The Federal Aviation Administration (FAA) should establish a procedure to more completely and accurately identify instances of small unmanned aircraft systems (UAS) being used unsafely in the national airspace.
That’s the primary conclusion of a report issued late last month by the U.S. Government Accountability Office (GAO) to the Senate Committee on Commerce, Science and Transportation, the House Committee on Transportation and Infrastructure and the House Subcommittee on Aviation. The report is titled “Small Unmanned Aircraft Systems: FAA Should Improve Its Management of Safety Risks.”
Heather Krause, director of the GAO’s physical infrastructure team which wrote the drone safety report, said that while the FAA collects data from reported sightings of potentially unsafe uses of drones—mostly from pilots and air traffic control facilities—the accuracy and completeness of the data is variable.
“That comes from the fact that drones can be definitively difficult to identify and they also aren’t typically picked up on radar,” she said. “What we have found is that they (the FAA) are taking a very incremental approach to doing this. Our report found ways they could enhance some of the steps they’re taking in terms of developing their standards and regulations, opportunities to improve how they approach their controls and oversight of potential safety risk.”
The GAO report concluded that the FAA didn’t consistently analyze and assess safety risks in terms of their severity and likelihood. According to the report, FAA officials told the GAO that in some cases, they didn’t have sufficient data. In cases where the FAA had sufficient data, it made estimates based on expert judgment, which is allowed under the agency’s safety risk management policy.
The GAO report said, “Improved risk management practices would help FAA determine whether additional actions are needed to ensure the safety of the national airspace and provide FAA and other decision-makers with confidence that FAA is focusing on the most critical safety risks posed by small UAS.”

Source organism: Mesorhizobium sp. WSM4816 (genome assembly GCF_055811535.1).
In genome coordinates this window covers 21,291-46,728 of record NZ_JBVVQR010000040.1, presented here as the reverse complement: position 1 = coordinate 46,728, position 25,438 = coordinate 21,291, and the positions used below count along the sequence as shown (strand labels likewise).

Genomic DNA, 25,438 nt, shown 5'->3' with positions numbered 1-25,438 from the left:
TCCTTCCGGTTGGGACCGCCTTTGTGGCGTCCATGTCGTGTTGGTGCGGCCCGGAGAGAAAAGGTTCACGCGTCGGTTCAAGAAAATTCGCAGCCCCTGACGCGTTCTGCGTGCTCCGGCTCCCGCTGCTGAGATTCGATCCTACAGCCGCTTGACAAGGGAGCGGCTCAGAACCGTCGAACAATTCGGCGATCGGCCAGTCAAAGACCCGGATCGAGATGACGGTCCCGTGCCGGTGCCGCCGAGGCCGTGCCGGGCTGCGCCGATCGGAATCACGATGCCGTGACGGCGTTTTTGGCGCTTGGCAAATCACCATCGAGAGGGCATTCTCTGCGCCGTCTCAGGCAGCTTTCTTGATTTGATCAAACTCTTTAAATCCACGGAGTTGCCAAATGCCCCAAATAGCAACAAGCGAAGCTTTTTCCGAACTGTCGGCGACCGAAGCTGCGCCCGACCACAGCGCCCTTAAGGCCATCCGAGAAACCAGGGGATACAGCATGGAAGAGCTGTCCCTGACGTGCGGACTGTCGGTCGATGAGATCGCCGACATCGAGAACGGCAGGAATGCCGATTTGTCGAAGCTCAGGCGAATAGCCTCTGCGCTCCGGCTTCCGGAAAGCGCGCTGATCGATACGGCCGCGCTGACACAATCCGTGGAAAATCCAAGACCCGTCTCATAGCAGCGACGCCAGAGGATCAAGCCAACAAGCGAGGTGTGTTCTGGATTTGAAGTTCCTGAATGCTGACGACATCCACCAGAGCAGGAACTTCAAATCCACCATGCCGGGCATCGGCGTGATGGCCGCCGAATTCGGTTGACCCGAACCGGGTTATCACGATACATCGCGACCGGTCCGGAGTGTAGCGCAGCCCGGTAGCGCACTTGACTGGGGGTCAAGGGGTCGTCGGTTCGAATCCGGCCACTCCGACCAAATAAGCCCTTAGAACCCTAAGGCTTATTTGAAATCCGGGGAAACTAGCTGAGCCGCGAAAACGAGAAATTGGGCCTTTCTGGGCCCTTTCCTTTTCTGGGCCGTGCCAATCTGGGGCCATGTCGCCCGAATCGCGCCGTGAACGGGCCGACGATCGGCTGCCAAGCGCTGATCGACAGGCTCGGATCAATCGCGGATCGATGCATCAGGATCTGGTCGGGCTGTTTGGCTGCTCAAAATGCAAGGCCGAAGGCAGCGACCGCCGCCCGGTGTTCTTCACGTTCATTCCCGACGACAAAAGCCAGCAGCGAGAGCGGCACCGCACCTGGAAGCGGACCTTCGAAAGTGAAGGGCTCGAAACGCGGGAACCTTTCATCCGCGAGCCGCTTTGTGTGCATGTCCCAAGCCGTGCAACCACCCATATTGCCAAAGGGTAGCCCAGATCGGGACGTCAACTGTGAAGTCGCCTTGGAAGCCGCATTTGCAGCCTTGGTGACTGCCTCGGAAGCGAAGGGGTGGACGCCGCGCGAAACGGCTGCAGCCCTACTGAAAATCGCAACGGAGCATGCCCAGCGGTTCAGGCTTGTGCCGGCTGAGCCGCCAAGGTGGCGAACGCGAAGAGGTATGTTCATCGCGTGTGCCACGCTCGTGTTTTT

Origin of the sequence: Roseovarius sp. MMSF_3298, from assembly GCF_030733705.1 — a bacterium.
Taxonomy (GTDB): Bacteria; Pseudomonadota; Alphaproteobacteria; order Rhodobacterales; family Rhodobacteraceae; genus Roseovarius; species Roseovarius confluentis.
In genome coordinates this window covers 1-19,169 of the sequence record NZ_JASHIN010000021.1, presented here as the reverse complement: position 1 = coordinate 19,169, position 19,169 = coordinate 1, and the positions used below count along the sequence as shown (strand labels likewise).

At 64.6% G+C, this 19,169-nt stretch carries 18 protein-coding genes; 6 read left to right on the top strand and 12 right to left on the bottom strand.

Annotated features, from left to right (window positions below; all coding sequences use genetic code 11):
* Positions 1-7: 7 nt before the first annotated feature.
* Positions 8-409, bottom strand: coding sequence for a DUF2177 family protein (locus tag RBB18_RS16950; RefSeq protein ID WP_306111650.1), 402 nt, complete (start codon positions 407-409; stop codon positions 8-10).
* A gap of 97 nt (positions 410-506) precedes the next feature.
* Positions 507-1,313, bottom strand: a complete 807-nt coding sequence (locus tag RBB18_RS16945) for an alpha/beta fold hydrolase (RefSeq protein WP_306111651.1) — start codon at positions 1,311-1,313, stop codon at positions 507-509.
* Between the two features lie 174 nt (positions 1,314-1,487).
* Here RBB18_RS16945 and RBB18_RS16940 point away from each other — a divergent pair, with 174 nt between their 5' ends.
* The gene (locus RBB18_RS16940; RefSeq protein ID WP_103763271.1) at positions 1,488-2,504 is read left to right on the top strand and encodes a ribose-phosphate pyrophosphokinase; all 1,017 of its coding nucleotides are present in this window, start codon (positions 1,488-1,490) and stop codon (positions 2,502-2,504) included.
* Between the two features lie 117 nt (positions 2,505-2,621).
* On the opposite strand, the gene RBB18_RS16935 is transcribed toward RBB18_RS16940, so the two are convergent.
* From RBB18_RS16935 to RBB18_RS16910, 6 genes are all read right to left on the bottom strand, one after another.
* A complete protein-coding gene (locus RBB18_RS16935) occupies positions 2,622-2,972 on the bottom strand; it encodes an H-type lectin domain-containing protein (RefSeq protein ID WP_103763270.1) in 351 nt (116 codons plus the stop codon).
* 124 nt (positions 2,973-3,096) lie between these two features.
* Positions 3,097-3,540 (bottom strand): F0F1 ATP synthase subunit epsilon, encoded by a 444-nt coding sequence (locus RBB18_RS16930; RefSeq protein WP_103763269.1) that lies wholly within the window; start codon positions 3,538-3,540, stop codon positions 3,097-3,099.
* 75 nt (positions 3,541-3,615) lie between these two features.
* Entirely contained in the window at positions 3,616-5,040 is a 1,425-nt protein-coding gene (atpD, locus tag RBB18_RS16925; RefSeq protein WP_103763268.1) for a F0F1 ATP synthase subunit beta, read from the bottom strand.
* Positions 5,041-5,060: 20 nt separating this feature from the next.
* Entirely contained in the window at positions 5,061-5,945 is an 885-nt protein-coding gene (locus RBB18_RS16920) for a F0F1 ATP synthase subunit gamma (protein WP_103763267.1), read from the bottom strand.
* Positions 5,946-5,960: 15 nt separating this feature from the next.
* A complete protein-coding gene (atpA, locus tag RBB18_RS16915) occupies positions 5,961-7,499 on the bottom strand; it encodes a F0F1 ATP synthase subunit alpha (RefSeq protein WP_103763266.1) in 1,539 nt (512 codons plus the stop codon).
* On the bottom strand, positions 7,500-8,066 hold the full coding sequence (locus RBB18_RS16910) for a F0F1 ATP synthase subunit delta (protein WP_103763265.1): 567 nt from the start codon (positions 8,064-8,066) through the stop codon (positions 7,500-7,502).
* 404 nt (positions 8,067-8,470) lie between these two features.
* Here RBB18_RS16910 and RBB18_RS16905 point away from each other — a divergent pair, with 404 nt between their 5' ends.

As an example, the GAO report notes that since 2014, there have been more than 6,000 sightings of drones flying near manned aircraft or airports. However, the FAA told GAO that it couldn’t verify that small UAS were involved in most of the sightings. “Such data limitations impede the agency’s ability to effectively assess the safety of small UAS operations,” the report said.
As a result, the GAO recommends that the FAA administrator establish a mechanism—such as an internal review procedure—to ensure that the agency’s management of safety risks posed by small UAS operations in the national airspace follows all applicable principles and requirements in FAA’s policies.
GAO wrote the report in response to questions raised by Congress and others regarding the unsafe use of small UAS and efforts by the FAA and other agencies to address the safety risks. GAO examined information available to FAA and the how the agency’s management of safety risks followed key principles of risk management. GAO reviewed FAA and other federal data on small UAS use from 2014 to 2018, as well as FAA and industry documents.
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